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Norm Schulman’s work ranges from the purely functional to the purely sculptural. "Norm Schulman: A Life in Clay" will feature work from throughout his long career. Schulman said recently, “I wanted to start all over again and get back to the essence. I've been working [with clay] for 50 years, and I've been constantly changing and developing, making one series after another. But I've always wanted to do what I'm doing right now…taking care of my own creative needs."
Among the examples of Schulman’s constantly evolving style are his intricate double-walled vessels, salt-glazed porcelain pieces, and what he calls “three-dimensional paintings,” which are more sculptural works. Some of Schulman’s colorful inventions are the “Arlecchino,” or Harlequin, pieces. “I just consider them fantasies and daydreams,” he says of the three-dimensional paintings.
Schulman, who was born in New York City in 1924, later attended Parsons School of Design there and later earned a Bachelor of Science degree in Art from New York University. In 1958, he received a Master of Fine Arts degree in Ceramic Design from the New York State College of Ceramics at Alfred University. Schulman taught ceramics classes at the Toledo Museum of Art, OH, and later became an instructor and the head of Ceramics and Glass at the Rhode Island School of Design, in Providence. He has been a Visiting Artist at the New York State College of Ceramics and at the State University of Iowa in Iowa City. Between 1982 and 1984 Schulman was the Head of the Ceramics area at Ohio State University, in Columbus.
For many, the fact that Schulman has been a teacher and a mentor to a variety of ceramists is of equal importance to his work. Schulman is highly regarded by his former students and coworkers. Jun Kaneko, who worked with Schulman at the Rhode Island School of Design, has said "It was an amazing experience for me to teach with Norm. We had very different approaches but got along really good. He is an amazing artist and has so much knowledge and always works. I think everything good about Norm."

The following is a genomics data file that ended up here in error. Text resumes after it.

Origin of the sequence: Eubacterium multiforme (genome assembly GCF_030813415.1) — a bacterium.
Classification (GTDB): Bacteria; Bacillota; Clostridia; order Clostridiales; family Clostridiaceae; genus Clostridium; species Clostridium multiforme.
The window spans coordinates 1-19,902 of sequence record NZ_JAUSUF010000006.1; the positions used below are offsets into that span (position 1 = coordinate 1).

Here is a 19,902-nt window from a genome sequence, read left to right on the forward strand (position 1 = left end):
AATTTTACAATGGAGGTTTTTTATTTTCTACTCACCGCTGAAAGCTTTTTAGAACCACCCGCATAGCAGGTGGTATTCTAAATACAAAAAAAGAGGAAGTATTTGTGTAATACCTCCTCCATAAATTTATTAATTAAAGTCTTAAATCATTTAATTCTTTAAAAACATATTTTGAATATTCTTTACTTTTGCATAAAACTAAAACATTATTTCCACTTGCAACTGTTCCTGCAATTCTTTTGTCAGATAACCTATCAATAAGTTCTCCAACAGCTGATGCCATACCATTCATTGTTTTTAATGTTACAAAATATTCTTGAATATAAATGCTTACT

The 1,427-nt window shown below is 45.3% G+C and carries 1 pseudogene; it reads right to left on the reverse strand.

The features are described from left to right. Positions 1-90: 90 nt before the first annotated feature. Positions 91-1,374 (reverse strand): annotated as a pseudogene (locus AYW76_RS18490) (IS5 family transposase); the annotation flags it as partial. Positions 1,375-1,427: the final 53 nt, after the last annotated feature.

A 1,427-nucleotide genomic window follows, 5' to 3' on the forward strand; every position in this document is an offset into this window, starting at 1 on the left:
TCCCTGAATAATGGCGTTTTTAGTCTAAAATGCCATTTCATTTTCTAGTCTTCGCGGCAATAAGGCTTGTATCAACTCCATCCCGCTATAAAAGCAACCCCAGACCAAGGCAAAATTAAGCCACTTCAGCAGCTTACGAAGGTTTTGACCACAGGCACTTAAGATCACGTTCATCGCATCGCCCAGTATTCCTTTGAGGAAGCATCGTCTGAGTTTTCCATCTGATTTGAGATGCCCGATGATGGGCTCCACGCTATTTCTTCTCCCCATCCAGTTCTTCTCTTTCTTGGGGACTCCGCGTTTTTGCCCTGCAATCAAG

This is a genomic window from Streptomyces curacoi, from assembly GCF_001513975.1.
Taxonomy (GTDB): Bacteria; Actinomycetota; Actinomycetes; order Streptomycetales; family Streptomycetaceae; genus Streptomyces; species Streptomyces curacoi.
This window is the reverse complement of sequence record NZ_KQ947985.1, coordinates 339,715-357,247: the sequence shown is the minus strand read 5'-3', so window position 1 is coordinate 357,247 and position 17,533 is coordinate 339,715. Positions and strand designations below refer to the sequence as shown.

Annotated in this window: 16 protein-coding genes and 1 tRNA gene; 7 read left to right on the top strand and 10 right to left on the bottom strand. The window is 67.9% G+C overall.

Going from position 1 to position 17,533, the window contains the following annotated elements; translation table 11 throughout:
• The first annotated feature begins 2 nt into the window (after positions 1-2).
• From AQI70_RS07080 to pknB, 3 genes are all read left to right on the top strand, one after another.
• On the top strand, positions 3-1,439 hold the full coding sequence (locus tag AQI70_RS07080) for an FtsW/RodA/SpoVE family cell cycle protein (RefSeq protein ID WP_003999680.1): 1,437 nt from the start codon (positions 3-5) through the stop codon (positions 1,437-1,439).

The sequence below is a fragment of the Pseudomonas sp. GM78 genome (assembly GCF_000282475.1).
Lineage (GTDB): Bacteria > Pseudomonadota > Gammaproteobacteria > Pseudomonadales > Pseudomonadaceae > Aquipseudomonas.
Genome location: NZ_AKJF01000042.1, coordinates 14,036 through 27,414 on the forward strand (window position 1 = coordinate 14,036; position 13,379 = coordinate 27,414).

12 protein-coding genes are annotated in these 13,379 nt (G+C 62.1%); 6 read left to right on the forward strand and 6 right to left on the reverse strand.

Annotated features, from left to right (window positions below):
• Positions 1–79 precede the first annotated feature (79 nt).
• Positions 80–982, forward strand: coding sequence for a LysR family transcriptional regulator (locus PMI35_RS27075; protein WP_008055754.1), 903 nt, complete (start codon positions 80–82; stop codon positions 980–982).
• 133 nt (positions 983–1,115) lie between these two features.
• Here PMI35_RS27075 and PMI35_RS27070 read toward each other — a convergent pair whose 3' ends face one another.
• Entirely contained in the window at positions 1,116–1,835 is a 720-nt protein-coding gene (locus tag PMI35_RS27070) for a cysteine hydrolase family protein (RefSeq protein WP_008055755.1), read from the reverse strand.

Since 1978, Schulman has operated Norman Schulman Studio in Penland, NC. His works have been included in numerous exhibitions, including those of the Mint Museum of Art, Charlotte; the Southeast Center for Contemporary Art, Winston-Salem and the North Carolina Museum of Art, Raleigh. His works are in the collections of the Smithsonian Institution, Washington, DC; the American Craft Museum, New York City; the New York State College of Ceramics at Alfred University; the Mint Museum of Art, Charlotte and the Asheville Art Museum.
The exhibition, catalogue and tour of the exhibition are made possible by a generous grant from the Windgate Charitable Foundation’s Artist’s Exhibition Series. The Artist's Exhibition Series has been developed to encourage curators to look at the field of contemporary craft and determine which mid-career artists are producing the most innovative, interesting and expressive work. It is hoped that through these exhibitions and catalogues, curators will explore why the artist's work is important and provide much needed critical writing about the art being made. Additional support is provided by Ms. Cynthia Bringle, Dorothy and Clyde Collins, Mr. William P. Massey, Highwater Clays, Inc. and Odyssey Center for the Ceramic Arts. The catalogue of the exhibition, with an essay by Joan Falconer Byrd and an interview between Byrd and Schulman, will be available in the Museum Shop. This exhibition was organized by the Asheville Art Museum and Curated by Frank Thomson.
(Images provided by Asheville Art Museum.)